Temporal scaling of episodic point estimates of seed predation to long-term predation rates


Correspondence author. E-mail: asdavis1@illinois.edu


1. Post-dispersal seed predation influences plant population dynamics in many terrestrial ecosystems, including weeds in arable systems, the focus of this study. Simulation models of management effects on weed demography require estimates of long-term seed predation as input, yet extremely rapid seed losses to predators force most measurements of weed seed predation rates to be made at a daily time-scale.

2. We compared several models for estimating inline image, the annual proportion of weed seeds consumed by granivores, from repeated short-term seed predation measurements. Competing models differed in duration of seed exposure to predators and weighting of short-term predation rates by concurrent seed rain. Verification data were obtained from field studies at experimental locations in Germany and the USA in which parallel measurements of short- and long-term weed seed predation were made in cereal crops.

3. Robust predictions of inline image were given by a model that exposed seeds to predators for two 48-h predation intervals, with no weighting of predation rates by seed rain. Model performance was consistent across locations, years, weed species and predator type. Resampling indicated that high temporal sampling intensity was critical to model performance and should be prioritised over high levels of spatial replication.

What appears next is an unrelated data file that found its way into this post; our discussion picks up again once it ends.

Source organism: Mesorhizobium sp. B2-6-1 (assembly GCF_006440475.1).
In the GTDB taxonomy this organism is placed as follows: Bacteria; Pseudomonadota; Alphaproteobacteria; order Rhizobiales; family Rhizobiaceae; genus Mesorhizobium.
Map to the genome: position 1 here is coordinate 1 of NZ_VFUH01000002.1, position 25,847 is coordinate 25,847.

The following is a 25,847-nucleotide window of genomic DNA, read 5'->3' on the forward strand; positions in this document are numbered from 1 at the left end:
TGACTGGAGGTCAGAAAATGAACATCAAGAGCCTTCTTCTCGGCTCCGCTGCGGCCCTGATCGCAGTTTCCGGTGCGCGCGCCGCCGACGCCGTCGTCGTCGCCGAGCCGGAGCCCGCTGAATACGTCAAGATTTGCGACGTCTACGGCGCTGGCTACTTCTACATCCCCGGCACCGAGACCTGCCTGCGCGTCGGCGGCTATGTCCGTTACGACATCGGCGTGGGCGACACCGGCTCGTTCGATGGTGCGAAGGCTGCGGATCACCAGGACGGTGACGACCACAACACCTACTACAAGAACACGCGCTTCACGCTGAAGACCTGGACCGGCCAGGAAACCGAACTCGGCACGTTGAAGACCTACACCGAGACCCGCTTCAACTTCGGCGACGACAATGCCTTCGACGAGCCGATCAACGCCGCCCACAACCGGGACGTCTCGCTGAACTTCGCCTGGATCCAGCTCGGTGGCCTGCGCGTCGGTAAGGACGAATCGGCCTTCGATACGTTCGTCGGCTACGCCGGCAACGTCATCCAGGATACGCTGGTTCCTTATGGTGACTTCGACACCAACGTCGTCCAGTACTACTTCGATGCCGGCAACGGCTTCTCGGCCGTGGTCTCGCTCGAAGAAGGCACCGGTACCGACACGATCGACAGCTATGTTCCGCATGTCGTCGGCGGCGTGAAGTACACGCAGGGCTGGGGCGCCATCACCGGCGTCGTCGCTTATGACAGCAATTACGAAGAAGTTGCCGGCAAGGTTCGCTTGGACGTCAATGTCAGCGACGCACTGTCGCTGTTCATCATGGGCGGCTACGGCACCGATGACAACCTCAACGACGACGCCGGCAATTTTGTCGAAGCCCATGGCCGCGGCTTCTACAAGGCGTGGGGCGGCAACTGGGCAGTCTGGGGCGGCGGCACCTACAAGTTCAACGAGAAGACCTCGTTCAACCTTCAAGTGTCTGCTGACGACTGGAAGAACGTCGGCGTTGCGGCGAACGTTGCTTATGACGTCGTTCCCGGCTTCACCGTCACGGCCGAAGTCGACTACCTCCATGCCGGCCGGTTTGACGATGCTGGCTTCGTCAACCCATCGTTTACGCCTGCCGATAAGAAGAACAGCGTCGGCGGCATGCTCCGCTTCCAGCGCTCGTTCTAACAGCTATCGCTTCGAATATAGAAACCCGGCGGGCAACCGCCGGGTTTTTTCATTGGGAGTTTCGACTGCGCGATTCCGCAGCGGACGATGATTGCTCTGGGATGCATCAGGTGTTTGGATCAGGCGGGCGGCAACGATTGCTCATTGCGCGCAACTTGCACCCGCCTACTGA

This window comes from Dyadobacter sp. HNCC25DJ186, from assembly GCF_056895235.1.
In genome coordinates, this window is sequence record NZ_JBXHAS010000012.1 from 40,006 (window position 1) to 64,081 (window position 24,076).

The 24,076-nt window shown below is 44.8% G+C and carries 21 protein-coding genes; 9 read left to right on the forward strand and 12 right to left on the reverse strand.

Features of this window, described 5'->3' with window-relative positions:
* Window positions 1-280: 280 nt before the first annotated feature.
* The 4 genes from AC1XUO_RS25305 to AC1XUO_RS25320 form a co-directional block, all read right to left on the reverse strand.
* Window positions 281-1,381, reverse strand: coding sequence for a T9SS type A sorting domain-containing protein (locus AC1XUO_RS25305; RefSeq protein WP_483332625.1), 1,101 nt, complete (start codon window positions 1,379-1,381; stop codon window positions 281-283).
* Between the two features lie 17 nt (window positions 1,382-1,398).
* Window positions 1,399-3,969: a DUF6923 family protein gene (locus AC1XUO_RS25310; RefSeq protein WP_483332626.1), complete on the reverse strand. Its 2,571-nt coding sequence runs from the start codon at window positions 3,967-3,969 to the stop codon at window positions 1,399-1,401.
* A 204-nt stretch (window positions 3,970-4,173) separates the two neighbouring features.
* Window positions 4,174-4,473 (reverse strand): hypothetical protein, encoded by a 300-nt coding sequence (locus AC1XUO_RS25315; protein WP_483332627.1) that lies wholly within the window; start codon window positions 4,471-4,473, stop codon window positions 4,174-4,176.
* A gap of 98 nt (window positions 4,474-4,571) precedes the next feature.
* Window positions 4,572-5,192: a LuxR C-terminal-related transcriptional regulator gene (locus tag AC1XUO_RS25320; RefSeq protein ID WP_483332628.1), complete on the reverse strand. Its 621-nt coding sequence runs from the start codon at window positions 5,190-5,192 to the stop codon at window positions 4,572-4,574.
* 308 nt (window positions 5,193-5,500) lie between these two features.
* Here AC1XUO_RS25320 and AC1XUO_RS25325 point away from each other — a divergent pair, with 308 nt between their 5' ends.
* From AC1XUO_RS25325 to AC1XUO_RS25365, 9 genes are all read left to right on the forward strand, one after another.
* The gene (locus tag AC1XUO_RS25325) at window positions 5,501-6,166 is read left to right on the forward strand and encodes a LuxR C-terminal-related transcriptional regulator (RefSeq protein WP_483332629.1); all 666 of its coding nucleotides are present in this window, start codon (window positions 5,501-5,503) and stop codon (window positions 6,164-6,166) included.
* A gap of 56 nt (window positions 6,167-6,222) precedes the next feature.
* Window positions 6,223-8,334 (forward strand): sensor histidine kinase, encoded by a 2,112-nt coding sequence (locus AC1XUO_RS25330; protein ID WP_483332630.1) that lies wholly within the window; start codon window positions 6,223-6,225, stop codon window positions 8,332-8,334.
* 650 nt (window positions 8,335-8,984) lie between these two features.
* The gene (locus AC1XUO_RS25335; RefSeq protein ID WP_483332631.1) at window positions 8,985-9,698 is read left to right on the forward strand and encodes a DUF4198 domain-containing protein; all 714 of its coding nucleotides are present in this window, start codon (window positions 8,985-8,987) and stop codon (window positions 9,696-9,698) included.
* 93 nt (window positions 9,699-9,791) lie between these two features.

4. Estimates of inline image made from our experimental data and 10 published time series of short-term weed seed predation rates followed a normal distribution with μ = 0·52 and σ2 = 0·05. Additional work is necessary to assess applicability of the predictive model to seed predation time series from natural systems.

5.Synthesis and applications: Our results demonstrate that annual rates of weed seed predation may be reliably predicted from repeated short-term predation measurements. Predicted values may then be used in applied demographic models. At a more fundamental level, these results indicate that weed seed predation in arable fields is an episodic process, in which newly dispersed seeds are subjected to brief, intense predation, after which they become unavailable to granivores because of burial. Future efforts at managing agroecosystems to promote weed seed predation may benefit by viewing the process as dynamic and ephemeral.